These are the duties that both parties have towards each other in the contract. Got it? Good!
When starting a new insurance policy, the insured must provide their correct address, driver’s license info, date of birth, etc. . . etc. . . this is important because this is how the insurance company rates a policy. (I hope I’m not loosing you guys! I’m getting to the point soon, I promise!)
Let’s say the person lies about their address so that they can get a cheaper rate. For example, let’s say that when I start a new policy, I purposely lie about my address. Let’s say, I live in Los Angeles but on my insurance contract, I put down that I live in Bakersfield because I know I’m going to get a cheaper rate having a Bakersfield address. Months go by and I pay the insurance company every month. I pay them my cheaper Bakersfield rates and I’m one happy camper. And then one fine day, I’m driving on rodeo drive in Los Angeles and BAAAAMMMMM! I get into an accident.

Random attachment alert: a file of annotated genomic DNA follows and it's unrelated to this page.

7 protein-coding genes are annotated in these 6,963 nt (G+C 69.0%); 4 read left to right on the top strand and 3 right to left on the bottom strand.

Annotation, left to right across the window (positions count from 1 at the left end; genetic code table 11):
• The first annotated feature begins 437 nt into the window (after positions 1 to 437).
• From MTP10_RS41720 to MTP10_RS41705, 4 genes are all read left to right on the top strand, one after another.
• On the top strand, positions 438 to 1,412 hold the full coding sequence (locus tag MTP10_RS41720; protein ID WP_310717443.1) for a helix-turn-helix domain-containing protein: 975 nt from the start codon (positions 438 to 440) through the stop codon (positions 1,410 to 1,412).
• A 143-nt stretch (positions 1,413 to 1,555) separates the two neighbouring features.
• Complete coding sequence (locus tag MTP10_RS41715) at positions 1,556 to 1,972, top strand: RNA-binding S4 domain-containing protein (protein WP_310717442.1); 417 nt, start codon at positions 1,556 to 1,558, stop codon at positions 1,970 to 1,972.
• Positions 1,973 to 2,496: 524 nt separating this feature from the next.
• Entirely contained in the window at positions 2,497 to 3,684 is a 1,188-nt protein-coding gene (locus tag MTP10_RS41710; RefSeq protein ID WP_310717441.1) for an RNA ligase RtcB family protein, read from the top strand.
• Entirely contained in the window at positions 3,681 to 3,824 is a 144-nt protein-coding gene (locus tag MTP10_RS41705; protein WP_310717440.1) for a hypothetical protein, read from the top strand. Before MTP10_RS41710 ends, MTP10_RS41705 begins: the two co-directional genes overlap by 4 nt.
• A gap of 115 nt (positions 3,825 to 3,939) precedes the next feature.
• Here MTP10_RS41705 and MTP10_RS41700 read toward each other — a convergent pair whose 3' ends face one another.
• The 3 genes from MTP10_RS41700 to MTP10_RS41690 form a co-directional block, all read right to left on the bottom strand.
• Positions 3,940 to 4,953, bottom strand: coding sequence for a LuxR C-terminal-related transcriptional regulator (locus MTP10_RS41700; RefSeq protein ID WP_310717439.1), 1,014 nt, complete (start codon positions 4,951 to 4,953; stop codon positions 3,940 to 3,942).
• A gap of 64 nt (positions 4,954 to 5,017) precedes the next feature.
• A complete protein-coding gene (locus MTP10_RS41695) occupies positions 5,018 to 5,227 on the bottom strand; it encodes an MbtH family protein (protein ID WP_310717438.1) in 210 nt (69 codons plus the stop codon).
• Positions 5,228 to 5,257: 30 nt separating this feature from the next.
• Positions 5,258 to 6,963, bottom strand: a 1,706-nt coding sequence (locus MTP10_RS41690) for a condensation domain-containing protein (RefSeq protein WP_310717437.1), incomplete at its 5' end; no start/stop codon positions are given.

Guess what? I’m not covered. The insurance company will deny my claim. Do you know why? They will see that I lied about my address on my original application. They will see that all of this time I have been paying a cheaper rate. Not only will they deny my claim, they will actually return all the money that I’ve paid and the policy/contract will be considered NULL AND VOID.
It’s called material misrepresentation.
Now, let’s come back to the Anand Karaj. Marriage is like a contract, wouldn’t you say? (My sister Mrs. Kaur shakes her head and smiles.) There are definitely duties and obligations that both parties have towards each other and there are duties and obligations they have to our Guru as well.